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1st ISSCCT

ABSTRACT BOOK


1st ISSCCT

ADDRESS: IUSCSC Istanbul University Fatih / ISTANBUL www.istanbulstemcell.com By 1st ISSCCT Organizing Committee Editor: Mücahid Erdoğan Cover design: Özgür Bölükbaşı


CONTRIBUTORS 1st International Students' Stem Cell Congress of Turkey HONORARY COMMITTEE Honorary President Prof. Dr. Osman İlhan Supervisor of Istanbul University Students’ Club of Stem Cell Prof. Dr. Tülay İrez Congress President Prof. Dr. Tülay İrez Special Thanks to... Prof. Dr. Teoman Soysal Prof. Dr. Selma Yılmazer Prof. Dr. Serap Erdem Kuruca Doç. Dr. Ahmet Tulga Ulus Prof. Dr. Osman İlhan Mr. Naim Kadoglou Prof. Dr. Francesco Dazzi Tamer Önder, PhD Asst. Prof. Halime Kenar

Matthias Lutolf, PhD Ömer H. Yılmaz, MD, PhD Anthony Gavalas, PhD Associate Professor Prof. Dr. Oktay Kadayıfçı Prof. Dr. Mehmet Ali Özcan Prof. Dr. Deniz Sargın Prof. Dr. Melek Öztürk Prof. Dr. Ayhan Bilir


CONTRIBUTORS CONTRIBUTORS Dialogue Atabay İlaç Onkim Municipality of Şişli Gümüşpınar MedSanTek Kurukahveci Mehmed Efendi Mahdumları Eti Çaykur Municipality of Istanbul IETT


1st ISSCCT ORGANIZING COMMITTEE Honorary President Prof. Dr. Osman İlhan

President Prof. Dr. Tülay İrez

Vice-presidents Burak Mergen, Tolga Aydın

Secretary General Kerem Fidan

Scientific Coordinator Betül Aksoy

Sponsor Relations Gamze Bildik, Aslı Semerci, İlkay Başak Uysal

Social Program Ece Ilgazlı, Hazal Haytural, Hazel Topçu

Public Relations Abdullah Keleş, Erkan Özergin, Elçin Ergez


1st ISSCCT ORGANIZING COMMITTEE

Treasurer Mücahid Erdoğan

IT Manager Yusufcan Koşansu

Press Cemre Kandaz, Tuğçe Ayık

Graphics & Design Özgür Bölükbaşı

Scientific Team Elif Saraçoğlu, Esra Hanedar

Senanur Şanlı

Simultaneous Translation Abdülkadir Baziki

Transportation Fırat Tevetoğlu, Rasimcan Meral

Foyer Area Dorukcan Alkan, Elif Gökçen Sazak Onur Erçelik


1st ISSCCT ORGANIZING COMMITTEE

Media Relations Bahar Engin

Internal Relations Murathan Türker

External Relations Ozan Ünlü

TURKSTEM ADMINISTRATIONAL BOARD Supervisor Assoc. Prof. Dr. Ahmet Tulga Ulus

President Tolga Aydın

Vice-President Burak Mergen

Secretary General Barış Ağar

Internal Relations Murathan Türker


1st ISSCCT ORGANIZING COMMITTEE External Relations Ozan Ünlü

Scientific Coordinator Betül Aksoy

Communication Sevda Aygun

Media Relations Bahar Engin

Treasurer Korcan Emre Gültekin


CONTENTS

Prefaces President of the 1st ISSCCT

Prof. Dr. Tülay İrez

1

Scientific Program

2

Oral Presentation Abstracts

6

1st Session – Introduction to Stem Cells 2nd Session – Neural Stem Cells 3rd Session – Cancer Stem Cells 4th Session – Tissue Engineering and Stem Cells 5th Session – Stem Cell and Surgery Applications 6th Session – Hematopoietic, Embryonic Stem Cells and iPS Cells

8 11 14 18 21 23

Poster Presentation Abstract

28

Awards and Jury Istanbul Medical Faculty Map Social Program Useful Information Sponsors Photo from 1st Stem Cell Student Symposium

31 32 33 34 35 36


PREFACE BY THE PRESIDENT OF 1st ISSCCT

PROF. DR. TÜLAY İREZ

Dear Colleagues, We are honored to welcome you to the 1st International Students’ Congress of Stem Cell. After new advancements on specific scientefic fields, stem cells have been fascinating subjects for laboratory researches and also promising tools for therapeutic applications since their discovery. Therefore, organizing congresses about Stem Cell’s becomes even more important because it allows us to share our novel informations and creates a social environment for participants to get know each other. The journey about Stem Cell has been started with our communication within our university but also with the members of TURK-STEM(Turkish Student’s Council of Stem Cell). TURK-STEM has been established with the very aim of providing a workplace for the medical students who are a candidate to become future’s scientists. On May 2011 being established with the leadership of Ankara, Hacettepe, Istanbul, Ege, Kayseri-Erciyes, Gata, Yeditepe, Celal Bayar universities. Also we would like to thank “Cellular Therapy and Regenerative Medicine Association” for their help about creating a platform for students who are willing to study stem cell. In Istanbul University, IUSCSC (Istanbul University Student’s Club of Stem Cell) gathered together in March 2011 and established formally in 1 June 2011 and my students honored me as their advisor. Our very aim is to provide vital information to everyone who is interested in this area and also provide them the essential laboratory opportunities to open their pathway with a multidisciplinary approach. In another words, we are willing to make an awareness about stem cell starting from our university ranging to other universities and citizens in Turkey. Our club’s members organized theoretical lectures every week and backed up these informations with laboratory courses since they have gathered in together. Also they have participated various congresses and been in internship programmes in Turkey and abroad. TURKSTEM has decided to initiate a series of students’ congresses about stem cell to be a first in the world and once again has shown how this council is a pioneer in it’s own field. With great efforts of our IUSCSC members and students whom take part in TURKSTEM administrative board we would all like to thank you for participating our congress which is the first of stem cell student congress in the world. We hope you enjoy the science, the spirit of the meeting and the setting at the oldest university in the Istanbul. Yours sincerely, Prof. Dr. Tülay İREZ President of 1st ISSCCT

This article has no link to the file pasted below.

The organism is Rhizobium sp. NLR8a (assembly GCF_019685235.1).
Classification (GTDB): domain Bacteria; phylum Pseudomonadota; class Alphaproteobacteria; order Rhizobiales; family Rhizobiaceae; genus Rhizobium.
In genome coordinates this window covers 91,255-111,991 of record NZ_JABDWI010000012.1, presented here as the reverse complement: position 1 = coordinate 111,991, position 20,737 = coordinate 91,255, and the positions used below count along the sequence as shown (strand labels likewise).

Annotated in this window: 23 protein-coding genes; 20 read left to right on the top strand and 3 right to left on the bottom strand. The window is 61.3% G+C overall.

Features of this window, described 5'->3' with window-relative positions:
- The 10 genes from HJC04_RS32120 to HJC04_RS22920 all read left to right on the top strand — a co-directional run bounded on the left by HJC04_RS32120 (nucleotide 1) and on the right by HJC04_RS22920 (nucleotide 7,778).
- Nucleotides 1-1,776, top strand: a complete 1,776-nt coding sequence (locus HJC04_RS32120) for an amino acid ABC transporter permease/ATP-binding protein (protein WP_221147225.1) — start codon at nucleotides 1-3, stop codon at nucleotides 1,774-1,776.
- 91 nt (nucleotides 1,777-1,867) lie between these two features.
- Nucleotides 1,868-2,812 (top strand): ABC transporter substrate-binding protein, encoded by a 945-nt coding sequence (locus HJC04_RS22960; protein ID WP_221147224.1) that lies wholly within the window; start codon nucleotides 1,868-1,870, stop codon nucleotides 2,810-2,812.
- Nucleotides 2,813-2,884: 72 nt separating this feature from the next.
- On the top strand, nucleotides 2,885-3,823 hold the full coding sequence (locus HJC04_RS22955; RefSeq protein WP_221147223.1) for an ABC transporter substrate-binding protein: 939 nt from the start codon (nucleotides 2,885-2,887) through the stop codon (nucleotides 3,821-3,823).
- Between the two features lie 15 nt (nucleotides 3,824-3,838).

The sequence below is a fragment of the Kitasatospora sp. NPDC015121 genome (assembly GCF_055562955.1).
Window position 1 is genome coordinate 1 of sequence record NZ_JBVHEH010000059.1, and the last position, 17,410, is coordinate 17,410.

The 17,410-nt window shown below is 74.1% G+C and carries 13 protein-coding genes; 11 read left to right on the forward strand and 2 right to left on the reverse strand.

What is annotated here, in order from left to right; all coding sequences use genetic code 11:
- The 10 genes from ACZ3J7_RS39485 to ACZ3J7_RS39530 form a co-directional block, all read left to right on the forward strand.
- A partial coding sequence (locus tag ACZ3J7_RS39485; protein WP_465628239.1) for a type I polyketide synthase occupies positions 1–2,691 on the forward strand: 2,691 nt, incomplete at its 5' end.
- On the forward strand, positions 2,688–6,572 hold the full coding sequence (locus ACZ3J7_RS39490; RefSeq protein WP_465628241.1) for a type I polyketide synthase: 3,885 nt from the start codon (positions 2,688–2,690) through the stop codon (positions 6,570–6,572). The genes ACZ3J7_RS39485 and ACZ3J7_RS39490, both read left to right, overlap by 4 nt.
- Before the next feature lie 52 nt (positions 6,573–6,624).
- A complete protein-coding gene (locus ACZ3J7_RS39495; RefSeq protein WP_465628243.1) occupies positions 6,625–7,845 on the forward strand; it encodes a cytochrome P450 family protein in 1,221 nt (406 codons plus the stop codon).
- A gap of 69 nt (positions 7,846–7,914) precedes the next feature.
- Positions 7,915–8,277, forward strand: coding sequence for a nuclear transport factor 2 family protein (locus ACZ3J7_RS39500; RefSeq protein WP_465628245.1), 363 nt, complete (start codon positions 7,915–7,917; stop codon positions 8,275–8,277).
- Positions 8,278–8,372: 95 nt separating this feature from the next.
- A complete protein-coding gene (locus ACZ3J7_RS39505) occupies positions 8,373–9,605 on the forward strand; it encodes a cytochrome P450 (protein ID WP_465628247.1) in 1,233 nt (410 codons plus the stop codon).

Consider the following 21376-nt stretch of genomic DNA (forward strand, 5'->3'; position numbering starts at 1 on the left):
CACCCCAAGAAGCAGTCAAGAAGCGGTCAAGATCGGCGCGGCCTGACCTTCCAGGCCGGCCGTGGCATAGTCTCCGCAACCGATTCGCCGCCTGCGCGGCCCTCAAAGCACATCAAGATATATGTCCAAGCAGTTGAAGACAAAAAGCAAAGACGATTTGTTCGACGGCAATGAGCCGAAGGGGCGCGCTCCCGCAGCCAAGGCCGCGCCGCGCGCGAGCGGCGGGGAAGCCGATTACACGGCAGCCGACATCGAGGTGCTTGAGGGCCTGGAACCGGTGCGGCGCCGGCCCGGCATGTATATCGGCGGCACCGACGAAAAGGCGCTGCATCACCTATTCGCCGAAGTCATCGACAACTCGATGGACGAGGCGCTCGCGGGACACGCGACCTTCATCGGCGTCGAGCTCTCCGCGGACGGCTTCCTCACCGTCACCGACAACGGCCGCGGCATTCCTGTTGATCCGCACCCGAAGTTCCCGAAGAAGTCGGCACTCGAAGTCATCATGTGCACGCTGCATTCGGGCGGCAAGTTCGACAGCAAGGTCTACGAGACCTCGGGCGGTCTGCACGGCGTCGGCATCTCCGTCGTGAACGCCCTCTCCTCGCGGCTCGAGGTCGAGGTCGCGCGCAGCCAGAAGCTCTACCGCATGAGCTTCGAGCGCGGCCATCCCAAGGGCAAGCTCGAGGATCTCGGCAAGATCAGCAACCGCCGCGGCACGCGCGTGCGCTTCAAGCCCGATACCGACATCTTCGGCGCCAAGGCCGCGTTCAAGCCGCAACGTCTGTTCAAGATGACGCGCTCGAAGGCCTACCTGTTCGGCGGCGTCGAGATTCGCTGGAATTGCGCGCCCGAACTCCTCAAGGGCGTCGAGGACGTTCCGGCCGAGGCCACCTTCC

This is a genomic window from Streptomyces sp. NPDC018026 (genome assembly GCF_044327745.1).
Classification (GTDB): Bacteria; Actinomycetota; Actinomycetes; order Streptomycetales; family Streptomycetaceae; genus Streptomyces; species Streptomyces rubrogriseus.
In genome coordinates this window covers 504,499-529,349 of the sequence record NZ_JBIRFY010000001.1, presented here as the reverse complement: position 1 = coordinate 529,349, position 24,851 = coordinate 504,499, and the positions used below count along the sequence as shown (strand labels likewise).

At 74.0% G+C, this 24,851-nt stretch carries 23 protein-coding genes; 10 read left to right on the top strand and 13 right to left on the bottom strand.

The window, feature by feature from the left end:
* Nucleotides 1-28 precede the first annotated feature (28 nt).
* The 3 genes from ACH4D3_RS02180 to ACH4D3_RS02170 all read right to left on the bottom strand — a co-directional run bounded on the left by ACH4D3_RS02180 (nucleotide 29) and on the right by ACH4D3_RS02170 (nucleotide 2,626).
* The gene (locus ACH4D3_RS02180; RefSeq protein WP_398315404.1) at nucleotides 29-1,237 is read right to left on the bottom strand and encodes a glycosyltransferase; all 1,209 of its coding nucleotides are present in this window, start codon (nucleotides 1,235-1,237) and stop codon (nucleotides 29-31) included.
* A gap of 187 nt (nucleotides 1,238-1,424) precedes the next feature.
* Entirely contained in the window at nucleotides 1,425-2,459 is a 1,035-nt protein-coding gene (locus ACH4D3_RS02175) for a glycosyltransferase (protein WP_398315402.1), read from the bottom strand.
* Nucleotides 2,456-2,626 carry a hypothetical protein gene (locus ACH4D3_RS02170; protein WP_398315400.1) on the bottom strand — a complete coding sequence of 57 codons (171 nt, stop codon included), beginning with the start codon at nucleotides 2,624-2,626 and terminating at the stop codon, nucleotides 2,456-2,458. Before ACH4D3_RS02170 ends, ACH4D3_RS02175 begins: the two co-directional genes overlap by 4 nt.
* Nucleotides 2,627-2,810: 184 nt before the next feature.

1


SCIENTIFIC PROGRAM

1st International Students' Stem Cell Congress of Turkey in Istanbul Organized by IUSCSC & TURKSTEM

Scientific Program

2


SCIENTIFIC PROGRAM